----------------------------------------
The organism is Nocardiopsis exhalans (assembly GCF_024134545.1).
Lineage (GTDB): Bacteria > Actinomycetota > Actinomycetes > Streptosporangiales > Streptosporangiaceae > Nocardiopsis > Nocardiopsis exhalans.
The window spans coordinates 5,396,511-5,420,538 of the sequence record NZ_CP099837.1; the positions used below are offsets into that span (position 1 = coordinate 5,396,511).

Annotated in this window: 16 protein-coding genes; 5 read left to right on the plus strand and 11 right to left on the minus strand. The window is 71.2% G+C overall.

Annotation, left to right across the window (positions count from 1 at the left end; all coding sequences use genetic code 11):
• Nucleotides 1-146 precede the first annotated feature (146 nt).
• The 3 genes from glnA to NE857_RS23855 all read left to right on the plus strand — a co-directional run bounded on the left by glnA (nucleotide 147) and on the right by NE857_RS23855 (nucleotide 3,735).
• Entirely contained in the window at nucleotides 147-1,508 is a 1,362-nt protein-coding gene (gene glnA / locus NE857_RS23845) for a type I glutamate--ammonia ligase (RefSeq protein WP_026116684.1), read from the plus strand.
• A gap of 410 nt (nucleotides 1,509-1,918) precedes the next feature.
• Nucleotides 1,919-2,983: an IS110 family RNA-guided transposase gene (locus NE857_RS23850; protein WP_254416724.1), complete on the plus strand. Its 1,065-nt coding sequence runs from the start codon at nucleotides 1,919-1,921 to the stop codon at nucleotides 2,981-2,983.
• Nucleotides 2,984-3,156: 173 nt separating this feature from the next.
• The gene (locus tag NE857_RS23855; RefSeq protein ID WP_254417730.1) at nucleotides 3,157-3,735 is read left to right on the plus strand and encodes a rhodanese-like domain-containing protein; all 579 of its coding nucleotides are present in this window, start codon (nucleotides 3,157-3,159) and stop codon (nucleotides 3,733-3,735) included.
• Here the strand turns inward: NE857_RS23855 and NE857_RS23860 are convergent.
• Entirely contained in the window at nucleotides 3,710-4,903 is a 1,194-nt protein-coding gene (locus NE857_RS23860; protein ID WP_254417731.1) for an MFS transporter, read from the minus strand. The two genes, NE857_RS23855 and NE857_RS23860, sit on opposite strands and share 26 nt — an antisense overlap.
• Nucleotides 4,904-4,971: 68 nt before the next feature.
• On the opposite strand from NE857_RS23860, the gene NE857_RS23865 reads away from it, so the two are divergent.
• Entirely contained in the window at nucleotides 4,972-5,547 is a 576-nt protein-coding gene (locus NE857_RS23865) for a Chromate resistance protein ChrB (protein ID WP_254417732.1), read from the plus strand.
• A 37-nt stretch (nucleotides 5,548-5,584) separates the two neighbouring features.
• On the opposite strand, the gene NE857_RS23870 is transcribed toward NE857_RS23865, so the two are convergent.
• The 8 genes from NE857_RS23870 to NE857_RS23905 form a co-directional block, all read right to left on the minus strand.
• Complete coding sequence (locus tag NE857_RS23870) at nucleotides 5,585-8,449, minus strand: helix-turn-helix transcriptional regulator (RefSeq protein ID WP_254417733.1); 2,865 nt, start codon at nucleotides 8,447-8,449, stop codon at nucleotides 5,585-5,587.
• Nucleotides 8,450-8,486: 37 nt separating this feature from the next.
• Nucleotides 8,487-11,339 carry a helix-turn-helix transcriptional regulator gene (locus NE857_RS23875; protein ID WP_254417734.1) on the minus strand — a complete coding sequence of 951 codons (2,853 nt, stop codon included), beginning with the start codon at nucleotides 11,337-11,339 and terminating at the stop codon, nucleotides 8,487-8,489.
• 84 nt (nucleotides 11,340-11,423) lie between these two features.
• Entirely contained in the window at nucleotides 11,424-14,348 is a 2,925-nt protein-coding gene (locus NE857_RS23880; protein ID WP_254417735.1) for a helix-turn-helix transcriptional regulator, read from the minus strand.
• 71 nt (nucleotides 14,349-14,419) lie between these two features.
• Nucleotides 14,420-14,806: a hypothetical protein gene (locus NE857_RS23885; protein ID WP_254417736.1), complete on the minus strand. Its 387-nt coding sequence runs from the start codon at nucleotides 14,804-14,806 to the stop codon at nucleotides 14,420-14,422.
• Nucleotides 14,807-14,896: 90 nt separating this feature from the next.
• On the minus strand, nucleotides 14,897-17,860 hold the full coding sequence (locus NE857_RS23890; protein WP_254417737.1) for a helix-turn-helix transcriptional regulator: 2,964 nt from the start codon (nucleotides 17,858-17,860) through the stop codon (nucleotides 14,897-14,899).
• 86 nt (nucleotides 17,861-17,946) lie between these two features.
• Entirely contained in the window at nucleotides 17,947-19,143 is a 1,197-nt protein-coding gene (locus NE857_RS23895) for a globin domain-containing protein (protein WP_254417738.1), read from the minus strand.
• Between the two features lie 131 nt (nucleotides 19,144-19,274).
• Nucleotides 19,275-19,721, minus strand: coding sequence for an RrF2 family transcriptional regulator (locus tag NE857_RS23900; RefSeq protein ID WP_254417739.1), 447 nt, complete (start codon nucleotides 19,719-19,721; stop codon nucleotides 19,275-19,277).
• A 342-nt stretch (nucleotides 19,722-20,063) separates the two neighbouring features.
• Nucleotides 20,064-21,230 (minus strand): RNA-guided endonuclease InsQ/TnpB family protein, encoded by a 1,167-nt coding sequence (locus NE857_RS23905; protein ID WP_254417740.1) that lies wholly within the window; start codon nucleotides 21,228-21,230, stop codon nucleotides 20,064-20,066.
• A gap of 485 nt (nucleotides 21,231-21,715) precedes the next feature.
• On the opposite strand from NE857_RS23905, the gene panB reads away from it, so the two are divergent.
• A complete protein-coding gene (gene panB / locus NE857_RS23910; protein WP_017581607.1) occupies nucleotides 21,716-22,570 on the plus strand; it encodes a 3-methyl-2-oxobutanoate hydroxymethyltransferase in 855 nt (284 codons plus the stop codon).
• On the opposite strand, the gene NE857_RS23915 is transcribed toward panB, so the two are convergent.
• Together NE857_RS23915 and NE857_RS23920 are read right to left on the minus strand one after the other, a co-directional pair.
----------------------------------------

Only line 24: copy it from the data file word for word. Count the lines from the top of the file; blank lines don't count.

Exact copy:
• 84 nt (nucleotides 11,340-11,423) lie between these two features.